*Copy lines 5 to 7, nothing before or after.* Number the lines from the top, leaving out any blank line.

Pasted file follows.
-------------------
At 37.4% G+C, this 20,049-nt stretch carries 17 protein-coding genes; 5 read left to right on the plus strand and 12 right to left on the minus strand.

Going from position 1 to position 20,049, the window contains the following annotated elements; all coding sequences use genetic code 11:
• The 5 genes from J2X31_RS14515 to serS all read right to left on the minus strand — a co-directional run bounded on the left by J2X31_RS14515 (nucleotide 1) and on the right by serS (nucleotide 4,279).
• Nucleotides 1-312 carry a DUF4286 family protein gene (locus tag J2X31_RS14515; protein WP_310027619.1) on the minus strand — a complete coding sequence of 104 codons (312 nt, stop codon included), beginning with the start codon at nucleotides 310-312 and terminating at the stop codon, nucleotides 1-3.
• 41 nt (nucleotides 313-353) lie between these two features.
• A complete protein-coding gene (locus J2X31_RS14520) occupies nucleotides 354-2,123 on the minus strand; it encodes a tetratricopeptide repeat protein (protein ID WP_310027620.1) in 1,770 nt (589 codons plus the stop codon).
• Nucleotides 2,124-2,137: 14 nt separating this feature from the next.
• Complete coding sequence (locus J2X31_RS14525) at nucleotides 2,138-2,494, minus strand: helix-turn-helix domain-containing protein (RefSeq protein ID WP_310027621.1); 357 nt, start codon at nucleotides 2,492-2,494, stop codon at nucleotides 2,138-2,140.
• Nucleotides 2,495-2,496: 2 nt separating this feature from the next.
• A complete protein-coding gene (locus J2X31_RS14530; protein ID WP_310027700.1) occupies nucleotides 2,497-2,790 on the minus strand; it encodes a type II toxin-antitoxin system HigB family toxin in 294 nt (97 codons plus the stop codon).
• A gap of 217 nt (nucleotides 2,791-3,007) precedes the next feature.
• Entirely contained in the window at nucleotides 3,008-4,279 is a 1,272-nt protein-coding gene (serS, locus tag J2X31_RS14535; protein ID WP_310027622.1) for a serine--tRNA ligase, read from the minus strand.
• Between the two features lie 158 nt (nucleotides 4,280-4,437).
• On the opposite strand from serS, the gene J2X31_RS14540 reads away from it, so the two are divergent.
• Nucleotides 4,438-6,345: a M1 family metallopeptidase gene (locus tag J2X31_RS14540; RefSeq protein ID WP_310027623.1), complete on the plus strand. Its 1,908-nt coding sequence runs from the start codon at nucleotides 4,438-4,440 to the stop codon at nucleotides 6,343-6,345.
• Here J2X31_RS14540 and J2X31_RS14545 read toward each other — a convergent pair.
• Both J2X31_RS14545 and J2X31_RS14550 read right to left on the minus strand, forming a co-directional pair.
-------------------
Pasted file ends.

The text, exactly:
• 41 nt (nucleotides 313-353) lie between these two features.
• A complete protein-coding gene (locus J2X31_RS14520) occupies nucleotides 354-2,123 on the minus strand; it encodes a tetratricopeptide repeat protein (protein ID WP_310027620.1) in 1,770 nt (589 codons plus the stop codon).
• Nucleotides 2,124-2,137: 14 nt separating this feature from the next.